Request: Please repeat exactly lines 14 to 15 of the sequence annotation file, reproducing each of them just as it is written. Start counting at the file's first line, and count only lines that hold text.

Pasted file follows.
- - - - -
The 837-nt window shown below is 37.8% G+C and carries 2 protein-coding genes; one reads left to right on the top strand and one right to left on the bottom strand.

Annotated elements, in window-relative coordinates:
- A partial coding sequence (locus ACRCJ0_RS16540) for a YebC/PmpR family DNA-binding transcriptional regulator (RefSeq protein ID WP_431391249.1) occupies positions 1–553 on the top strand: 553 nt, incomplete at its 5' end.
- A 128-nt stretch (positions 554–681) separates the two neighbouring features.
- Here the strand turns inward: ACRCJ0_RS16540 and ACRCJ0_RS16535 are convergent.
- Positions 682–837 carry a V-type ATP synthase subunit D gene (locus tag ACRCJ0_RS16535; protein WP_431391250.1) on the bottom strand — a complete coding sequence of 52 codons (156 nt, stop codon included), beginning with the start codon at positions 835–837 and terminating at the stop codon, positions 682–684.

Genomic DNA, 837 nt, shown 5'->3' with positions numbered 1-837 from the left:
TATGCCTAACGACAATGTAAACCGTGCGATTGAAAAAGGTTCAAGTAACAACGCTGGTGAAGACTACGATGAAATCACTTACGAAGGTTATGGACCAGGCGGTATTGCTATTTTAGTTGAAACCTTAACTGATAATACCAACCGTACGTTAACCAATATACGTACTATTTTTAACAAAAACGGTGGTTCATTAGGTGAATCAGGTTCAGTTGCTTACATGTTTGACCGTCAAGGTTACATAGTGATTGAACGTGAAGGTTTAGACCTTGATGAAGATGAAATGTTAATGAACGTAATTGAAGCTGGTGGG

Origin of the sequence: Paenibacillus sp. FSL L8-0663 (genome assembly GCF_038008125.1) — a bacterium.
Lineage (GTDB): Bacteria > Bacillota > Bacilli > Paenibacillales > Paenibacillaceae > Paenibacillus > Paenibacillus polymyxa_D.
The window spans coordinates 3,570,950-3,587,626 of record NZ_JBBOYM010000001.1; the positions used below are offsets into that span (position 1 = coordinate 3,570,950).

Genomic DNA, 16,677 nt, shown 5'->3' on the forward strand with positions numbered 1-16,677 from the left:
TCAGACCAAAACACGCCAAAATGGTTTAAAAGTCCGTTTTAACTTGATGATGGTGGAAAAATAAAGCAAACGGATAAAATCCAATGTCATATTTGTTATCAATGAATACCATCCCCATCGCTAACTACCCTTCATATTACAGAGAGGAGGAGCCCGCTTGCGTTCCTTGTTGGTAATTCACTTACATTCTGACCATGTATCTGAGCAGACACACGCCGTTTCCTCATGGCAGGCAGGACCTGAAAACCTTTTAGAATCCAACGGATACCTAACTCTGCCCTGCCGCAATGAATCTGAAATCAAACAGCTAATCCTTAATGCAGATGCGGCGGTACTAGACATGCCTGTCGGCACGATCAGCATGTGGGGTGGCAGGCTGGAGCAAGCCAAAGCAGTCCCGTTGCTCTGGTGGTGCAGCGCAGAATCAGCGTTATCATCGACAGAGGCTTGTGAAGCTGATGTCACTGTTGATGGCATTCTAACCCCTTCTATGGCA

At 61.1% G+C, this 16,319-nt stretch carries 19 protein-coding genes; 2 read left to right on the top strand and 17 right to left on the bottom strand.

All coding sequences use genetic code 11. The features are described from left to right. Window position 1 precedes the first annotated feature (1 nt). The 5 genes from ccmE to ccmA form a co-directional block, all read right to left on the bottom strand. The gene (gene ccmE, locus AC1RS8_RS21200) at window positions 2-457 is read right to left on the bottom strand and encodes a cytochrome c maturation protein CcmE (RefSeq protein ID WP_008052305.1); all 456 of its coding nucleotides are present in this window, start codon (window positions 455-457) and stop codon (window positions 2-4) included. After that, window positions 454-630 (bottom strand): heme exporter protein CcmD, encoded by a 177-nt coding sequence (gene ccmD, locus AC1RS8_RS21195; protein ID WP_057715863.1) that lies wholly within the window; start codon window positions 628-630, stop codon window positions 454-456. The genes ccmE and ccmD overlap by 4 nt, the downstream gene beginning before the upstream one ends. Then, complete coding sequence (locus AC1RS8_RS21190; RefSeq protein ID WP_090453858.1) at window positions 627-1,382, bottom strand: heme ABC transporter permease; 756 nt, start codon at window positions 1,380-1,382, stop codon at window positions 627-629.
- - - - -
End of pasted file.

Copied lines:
At 61.1% G+C, this 16,319-nt stretch carries 19 protein-coding genes; 2 read left to right on the top strand and 17 right to left on the bottom strand.

All coding sequences use genetic code 11. The features are described from left to right. Window position 1 precedes the first annotated feature (1 nt). The 5 genes from ccmE to ccmA form a co-directional block, all read right to left on the bottom strand. The gene (gene ccmE, locus AC1RS8_RS21200) at window positions 2-457 is read right to left on the bottom strand and encodes a cytochrome c maturation protein CcmE (RefSeq protein ID WP_008052305.1); all 456 of its coding nucleotides are present in this window, start codon (window positions 455-457) and stop codon (window positions 2-4) included. After that, window positions 454-630 (bottom strand): heme exporter protein CcmD, encoded by a 177-nt coding sequence (gene ccmD, locus AC1RS8_RS21195; protein ID WP_057715863.1) that lies wholly within the window; start codon window positions 628-630, stop codon window positions 454-456. The genes ccmE and ccmD overlap by 4 nt, the downstream gene beginning before the upstream one ends. Then, complete coding sequence (locus AC1RS8_RS21190; RefSeq protein ID WP_090453858.1) at window positions 627-1,382, bottom strand: heme ABC transporter permease; 756 nt, start codon at window positions 1,380-1,382, stop codon at window positions 627-629.